Denton: Pep Talk From Son Helps J-Rich

By John Denton
January 9, 2012

PORTLAND, Ore. – Struggling with his shot and uncharacteristically lacking energy at times, Jason Richardson talked privately with Orlando Magic coach Stan Van Gundy, watched film with shooting coach Mark Price and sought out advice from teammates.

But it was a rather unusual pep talk from his 6-year-old son, Jason II, that finally helped Richardson shake out of his doldrums.

``Most of the time I just talk to myself and I’m tough on myself. But actually it was my 6-year-old, who is a basketball guru, who I talked to this time,’’ he said. ``After the first few games I called him and he said, `Dad, you are out there chilling like a popsicle.’ So even he was talking a little trash to me and he was my hardest critic. He didn’t even say, `I miss you’ or anything like that. It was, `You’ve got to make shots when you are open.’’’

Kids say the darndest things sometimes, even to high-profile NBA players. Jason II’s heart-to-heart with his dad had the desired impact at the elder Richardson went out and scored 17 points on Friday against Chicago and led the Magic on Sunday in Sacramento with 22 points. His 3-pointer late in the game broke a 87-all tie, jump-started an 8-0 and paved the way for a 104-97 Magic victory.

After playing a hectic schedule of seven games in 11 days, the Magic (6-3) enjoyed a much-needed day of rest of Monday in Portland. They will practice on Tuesday and then face the Blazers Wednesday night at the Rose Garden. Portland is 5-0 at home this season.

Richardson made nine of 16 shots and three of six 3-pointers in his breakout game against the Kings. It came on a night when the Magic badly needed offense with superstar center Dwight Howard on the bench much of the day because of foul trouble.

And his high-point scoring night also came when Richardson needed it most. After signing a four-year, $25 million contract during training camp, Richardson entered play on Sunday shooting just 38 percent from the floor and 28.6 percent from 3-point range. He admitted that the pressure that he was putting on himself proved to have an adverse effect.

``It felt good seeing the ball going in because I have been pressing myself too hard,’’ Richardson admitted. ``I had been telling myself, `I’ve got to make this shot, I’ve got to do this.’ I could watch film and see that not only was I not making shots, but I wasn’t playing with energy and not running. I have to do those things to get myself going.’’

Van Gundy has been racking his brains trying to figure out ways to get his backcourt going and playing with more energy early in the season. One idea was to use more of the Magic’s depth to save the legs of his players for the second half of games. Van Gundy inserted veteran shooting guard Von Wafer on Sunday and played well by scoring 12 points. He also helped to rest point guard Jameer Nelson and Richardson, and both players had solid performances of the second half.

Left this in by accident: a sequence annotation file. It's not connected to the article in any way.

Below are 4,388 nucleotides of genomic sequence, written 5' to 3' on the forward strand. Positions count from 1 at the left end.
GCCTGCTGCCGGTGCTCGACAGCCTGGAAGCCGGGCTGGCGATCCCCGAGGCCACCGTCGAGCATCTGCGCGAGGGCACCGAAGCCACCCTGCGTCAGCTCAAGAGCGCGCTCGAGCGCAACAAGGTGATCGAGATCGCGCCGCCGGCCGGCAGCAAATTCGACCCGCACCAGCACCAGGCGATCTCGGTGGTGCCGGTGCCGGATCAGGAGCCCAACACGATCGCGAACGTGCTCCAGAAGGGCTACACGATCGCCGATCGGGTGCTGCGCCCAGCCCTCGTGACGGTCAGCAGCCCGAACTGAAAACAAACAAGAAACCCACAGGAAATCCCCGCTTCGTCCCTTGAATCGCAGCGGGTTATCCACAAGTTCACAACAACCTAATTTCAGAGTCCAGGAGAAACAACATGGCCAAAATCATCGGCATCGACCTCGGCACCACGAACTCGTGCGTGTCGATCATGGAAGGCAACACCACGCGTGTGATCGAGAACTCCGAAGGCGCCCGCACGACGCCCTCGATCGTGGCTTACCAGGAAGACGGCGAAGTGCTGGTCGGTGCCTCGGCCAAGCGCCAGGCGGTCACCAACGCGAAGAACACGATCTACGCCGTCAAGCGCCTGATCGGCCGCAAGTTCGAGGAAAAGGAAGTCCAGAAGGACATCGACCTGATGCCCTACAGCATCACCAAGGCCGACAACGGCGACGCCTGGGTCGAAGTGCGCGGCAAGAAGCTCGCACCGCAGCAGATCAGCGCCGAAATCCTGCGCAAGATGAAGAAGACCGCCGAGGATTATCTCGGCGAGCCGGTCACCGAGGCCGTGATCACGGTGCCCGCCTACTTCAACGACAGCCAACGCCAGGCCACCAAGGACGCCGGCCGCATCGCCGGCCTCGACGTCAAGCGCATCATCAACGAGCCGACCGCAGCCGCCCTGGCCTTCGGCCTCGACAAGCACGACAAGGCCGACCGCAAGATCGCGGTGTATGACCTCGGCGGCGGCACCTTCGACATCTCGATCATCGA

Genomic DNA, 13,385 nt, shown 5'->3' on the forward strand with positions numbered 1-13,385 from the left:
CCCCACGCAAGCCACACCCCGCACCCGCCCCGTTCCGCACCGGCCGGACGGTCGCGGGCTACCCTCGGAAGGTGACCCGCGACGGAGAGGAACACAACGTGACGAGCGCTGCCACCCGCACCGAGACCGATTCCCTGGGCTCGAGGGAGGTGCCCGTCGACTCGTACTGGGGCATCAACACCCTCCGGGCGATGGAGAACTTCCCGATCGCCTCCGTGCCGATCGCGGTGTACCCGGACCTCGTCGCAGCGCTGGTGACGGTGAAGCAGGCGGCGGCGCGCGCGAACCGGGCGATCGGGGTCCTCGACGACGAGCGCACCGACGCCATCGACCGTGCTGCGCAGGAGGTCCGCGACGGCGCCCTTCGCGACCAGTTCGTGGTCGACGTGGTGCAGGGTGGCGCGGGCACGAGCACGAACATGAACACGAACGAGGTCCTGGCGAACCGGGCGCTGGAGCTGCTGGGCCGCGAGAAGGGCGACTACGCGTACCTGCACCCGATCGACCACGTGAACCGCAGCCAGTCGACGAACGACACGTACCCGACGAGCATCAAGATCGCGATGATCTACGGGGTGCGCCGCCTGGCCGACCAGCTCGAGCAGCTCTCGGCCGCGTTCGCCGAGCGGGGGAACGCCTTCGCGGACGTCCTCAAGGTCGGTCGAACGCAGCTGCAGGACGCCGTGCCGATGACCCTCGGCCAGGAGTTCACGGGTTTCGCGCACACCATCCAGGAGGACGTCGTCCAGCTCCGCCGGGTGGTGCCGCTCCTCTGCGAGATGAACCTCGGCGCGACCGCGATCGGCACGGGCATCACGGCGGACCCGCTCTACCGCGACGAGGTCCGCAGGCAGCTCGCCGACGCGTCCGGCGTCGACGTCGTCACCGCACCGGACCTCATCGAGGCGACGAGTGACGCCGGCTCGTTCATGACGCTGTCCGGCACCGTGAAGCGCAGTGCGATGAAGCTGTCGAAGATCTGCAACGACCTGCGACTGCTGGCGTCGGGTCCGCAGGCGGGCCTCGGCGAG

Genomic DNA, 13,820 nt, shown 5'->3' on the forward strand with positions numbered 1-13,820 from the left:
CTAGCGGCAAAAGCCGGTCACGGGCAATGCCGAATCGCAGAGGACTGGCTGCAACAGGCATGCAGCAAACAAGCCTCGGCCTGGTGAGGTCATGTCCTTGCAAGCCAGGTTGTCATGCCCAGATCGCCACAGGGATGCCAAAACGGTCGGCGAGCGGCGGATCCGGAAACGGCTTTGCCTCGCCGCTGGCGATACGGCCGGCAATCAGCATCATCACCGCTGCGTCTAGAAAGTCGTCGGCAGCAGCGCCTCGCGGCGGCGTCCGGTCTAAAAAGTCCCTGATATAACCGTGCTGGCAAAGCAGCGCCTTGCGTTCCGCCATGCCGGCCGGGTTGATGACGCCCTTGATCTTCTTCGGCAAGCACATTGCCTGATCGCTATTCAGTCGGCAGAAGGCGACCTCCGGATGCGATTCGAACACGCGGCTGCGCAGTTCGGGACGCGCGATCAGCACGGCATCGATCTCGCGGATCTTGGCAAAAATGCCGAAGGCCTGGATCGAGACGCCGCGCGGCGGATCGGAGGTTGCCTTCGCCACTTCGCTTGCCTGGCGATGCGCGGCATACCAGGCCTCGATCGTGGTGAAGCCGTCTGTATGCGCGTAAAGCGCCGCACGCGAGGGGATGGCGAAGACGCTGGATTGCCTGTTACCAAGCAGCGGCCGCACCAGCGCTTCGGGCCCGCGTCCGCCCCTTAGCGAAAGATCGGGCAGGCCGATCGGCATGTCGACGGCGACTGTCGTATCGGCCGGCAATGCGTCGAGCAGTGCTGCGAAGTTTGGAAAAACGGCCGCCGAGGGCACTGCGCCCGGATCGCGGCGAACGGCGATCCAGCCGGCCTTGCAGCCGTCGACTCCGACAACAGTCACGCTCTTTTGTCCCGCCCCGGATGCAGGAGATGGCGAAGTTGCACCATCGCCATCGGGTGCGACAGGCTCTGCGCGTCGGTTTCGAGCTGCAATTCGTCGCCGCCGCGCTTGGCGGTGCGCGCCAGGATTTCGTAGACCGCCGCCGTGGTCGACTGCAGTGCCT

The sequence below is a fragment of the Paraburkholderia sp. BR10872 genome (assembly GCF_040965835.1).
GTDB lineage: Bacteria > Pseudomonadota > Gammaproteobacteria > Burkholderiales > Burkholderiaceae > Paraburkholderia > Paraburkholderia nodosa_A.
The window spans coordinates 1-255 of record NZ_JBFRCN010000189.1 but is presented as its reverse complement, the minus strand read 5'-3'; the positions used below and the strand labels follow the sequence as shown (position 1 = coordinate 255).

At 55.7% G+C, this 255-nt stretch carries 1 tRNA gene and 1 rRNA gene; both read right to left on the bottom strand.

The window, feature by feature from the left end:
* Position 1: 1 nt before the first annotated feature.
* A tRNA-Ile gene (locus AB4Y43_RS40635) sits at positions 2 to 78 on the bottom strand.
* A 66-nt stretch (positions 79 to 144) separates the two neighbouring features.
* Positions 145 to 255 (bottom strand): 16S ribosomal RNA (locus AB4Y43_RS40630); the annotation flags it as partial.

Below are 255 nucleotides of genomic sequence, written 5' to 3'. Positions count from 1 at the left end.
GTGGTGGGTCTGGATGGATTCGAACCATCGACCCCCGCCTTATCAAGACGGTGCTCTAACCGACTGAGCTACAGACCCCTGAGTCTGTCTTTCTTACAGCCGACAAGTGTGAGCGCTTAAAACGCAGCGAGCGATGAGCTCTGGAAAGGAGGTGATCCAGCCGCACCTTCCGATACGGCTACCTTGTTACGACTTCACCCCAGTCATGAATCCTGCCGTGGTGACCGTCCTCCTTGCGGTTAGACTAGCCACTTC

``Jason has been great two games in a row now and he’s making shots, which is always great for us,’’ Van Gundy said. ``Von brought us some good energy off the bench, and I knew going into the game that I was going to play him. This is our seventh game in 11 days. The other night coming out of the Chicago game it was our sixth game in nine nights and I was only playing eight guys. So we had to get another perimeter guy in and I didn’t want any of our perimeter players out there more than 15 minutes in the first half (on Sunday). It gives our guys a chance to play with the energy that they need to have.’’

Richardson worked hard over the summer and during the NBA lockout to boost his energy by doing drills in high-altitude climates near Denver. Even though his contract negotiations with the Magic spilled over into the start of training camp, Richardson hit camp in tip-top shape.

And that’s why his slow start to the season was so puzzling, causing him to seek out tips from those around him. Who knew the best advice at all would come in the form of some ``chilling like a popsicle’’ trash talk from his 6-year-old son?

``Talking to him let me know that if a 6-year-old was seeing I needed to play with more energy then I had to see it too and get going,’’ Richardson said with a chuckle. ``So I just started moving more, cutting backdoor and getting on the boards. Just talking to him helped me relax, I think.

``It was just a matter of me pressuring myself too much,’’ he continued. ``I worked so hard in the offseason that I wanted to showcase it early in the season and I think I was trying too hard and putting too much pressure on myself. I could see it in films that I needed to relax and just go play. Now, I’m doing that.’’

John Denton writes for John has covered the Magic since 1997 and recently authored ``All You Can Be’’ with Magic center Dwight Howard. E-mail John at

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